Julia joined the OUDCE in 2014. She published papers and edited books in the history of philosophy. Her teaching and research interests focus on issues in metaphysics, epistemology and the philosophies of mind, perception and emotion.

Course aims

The course aims to introduce you to the philosophy of perception, to enquire into the perceptual process and perceptual contents, and to come to terms with puzzles and sceptical doubts concerning the veracity of perceptual experiences.

Course objectives: 

  • To come to understand some of the central views in the philosophy of perception
  • To discuss and evaluate the arguments offered by various parties
  • To engage with and scrutinise texts and extract from them key information   

Teaching methods

The course is composed of two-hour weekly sessions with interactive power point lectures and ample handouts on each topic. Students will be asked to read chapters in the text book and other distributed materials in advance of the sessions. I also recommend taking notes and contributing to group discussions in preparation, if that's the aspiration, of producing a short and informed philosophical essay on one of the given essay questions. 

Learning outcomes

By the end of the course students will be expected to:

  • be familiar with and understand a range of philosophical views on the nature of perception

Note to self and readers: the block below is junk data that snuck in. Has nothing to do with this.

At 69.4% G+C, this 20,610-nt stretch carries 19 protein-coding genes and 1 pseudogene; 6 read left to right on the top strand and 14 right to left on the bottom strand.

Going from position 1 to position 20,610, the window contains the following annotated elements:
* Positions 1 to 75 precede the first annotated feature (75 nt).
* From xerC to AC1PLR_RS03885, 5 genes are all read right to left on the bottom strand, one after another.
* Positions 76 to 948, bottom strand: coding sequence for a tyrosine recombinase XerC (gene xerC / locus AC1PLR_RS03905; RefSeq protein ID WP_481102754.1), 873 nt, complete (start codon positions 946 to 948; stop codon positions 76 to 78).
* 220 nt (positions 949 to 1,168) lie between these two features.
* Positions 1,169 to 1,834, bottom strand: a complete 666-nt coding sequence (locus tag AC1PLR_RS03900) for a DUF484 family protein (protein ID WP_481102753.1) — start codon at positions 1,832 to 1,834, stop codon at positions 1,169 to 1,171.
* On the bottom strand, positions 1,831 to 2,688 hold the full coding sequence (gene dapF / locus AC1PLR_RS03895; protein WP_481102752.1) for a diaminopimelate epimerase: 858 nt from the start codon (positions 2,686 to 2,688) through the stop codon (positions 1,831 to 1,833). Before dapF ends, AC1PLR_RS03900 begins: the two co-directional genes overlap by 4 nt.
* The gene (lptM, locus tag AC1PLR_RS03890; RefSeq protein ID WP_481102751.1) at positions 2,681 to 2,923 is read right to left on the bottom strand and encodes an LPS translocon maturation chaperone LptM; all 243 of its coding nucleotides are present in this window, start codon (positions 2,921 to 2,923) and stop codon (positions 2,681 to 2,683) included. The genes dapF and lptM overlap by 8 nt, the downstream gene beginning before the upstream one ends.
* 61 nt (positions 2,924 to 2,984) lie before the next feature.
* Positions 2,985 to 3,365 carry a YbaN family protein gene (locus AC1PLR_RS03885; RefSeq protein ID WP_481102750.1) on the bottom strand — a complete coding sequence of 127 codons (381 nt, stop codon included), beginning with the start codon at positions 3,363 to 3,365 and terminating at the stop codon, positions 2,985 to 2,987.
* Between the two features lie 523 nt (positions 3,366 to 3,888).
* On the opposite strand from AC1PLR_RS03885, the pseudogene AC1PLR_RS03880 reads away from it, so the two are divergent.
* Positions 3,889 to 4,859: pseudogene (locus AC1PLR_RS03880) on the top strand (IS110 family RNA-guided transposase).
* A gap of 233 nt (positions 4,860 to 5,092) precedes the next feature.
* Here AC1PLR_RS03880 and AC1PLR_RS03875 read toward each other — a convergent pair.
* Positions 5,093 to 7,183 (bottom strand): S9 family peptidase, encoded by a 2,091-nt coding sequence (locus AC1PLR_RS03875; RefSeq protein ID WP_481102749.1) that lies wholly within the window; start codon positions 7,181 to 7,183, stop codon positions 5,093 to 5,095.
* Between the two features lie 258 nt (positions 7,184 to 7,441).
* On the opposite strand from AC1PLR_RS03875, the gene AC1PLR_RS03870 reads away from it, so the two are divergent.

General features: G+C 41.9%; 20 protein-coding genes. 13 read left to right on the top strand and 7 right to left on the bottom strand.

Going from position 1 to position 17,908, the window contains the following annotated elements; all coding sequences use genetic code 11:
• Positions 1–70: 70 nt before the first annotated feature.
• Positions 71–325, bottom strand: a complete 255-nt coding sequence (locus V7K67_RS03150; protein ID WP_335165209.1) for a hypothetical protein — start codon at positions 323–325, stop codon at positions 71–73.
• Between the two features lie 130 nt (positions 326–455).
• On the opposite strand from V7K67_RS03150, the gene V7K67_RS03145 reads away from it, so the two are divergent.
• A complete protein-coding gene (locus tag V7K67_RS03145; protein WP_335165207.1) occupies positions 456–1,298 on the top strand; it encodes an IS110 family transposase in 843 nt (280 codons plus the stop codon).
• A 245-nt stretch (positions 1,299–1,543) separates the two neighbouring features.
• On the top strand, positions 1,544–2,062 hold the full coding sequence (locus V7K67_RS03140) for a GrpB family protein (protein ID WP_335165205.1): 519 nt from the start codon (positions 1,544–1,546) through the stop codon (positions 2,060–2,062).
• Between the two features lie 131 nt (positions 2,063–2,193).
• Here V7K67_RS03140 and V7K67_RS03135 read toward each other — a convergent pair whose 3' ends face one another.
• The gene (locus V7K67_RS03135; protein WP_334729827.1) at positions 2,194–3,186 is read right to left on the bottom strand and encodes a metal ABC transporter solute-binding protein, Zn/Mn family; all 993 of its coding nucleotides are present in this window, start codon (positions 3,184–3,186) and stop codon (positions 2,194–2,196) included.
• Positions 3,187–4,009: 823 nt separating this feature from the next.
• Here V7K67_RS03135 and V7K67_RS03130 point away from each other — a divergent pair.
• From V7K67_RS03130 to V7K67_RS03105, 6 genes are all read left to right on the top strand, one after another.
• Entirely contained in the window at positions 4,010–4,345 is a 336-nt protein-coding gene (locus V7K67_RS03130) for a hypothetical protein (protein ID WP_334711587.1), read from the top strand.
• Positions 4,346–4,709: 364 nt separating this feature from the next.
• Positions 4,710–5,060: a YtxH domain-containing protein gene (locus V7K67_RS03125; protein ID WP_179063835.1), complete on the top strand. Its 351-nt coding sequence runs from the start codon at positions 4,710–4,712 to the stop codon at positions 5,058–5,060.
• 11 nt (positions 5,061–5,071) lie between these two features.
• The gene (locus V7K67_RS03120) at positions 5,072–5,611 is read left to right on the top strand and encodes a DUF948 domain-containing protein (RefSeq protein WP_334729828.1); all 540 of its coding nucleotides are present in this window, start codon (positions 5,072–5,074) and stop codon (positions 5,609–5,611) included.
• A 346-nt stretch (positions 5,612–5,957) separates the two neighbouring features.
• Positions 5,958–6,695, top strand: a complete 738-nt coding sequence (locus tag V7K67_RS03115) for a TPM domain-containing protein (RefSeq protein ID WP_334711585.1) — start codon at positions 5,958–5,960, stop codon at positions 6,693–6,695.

• explain and evaluate the issues raised by these accounts
  • present a reasoned argument for supporting one or the other account(s)

Assessment methods

Assessment will be either by means of a portfolio of mini essays amounting to 1,500 words in total (Option A), or in form of a single project equating to an essay of 1,500 words (Option B). In this case a plan, set of notes, or first draft of the assignment is required before the end of the course. Another option (Options C) is to give a 10-15 minute presentation accompanied by a script on a prearranged topic. 

Students must submit a completed Declaration of Authorship form at the end of term when submitting your final piece of work. CATS points cannot be awarded without the aforementioned form - Declaration of Authorship form


To earn credit (CATS points) for your course you will need to register and pay an additional £10 fee per course. You can do this by ticking the relevant box at the bottom of the enrolment form or when enrolling online.

Please use the 'Book' or 'Apply' button on this page. Alternatively, please complete an enrolment form (Word) or enrolment form (Pdf).

Level and demands

Everyone is welcome. No prior knowledge of philosophy or philosophical problems concerning perception is expected. That's not to say that those familiar with philosophical arguments will not have a certain advantage.

Most of the Department's weekly classes have 10 or 20 CATS points assigned to them. 10 CATS points at FHEQ Level 4 usually consist of ten 2-hour sessions. 20 CATS points at FHEQ Level 4 usually consist of twenty 2-hour sessions. It is expected that, for every 2 hours of tuition you are given, you will engage in eight hours of private study.

Credit Accumulation and Transfer Scheme (CATS)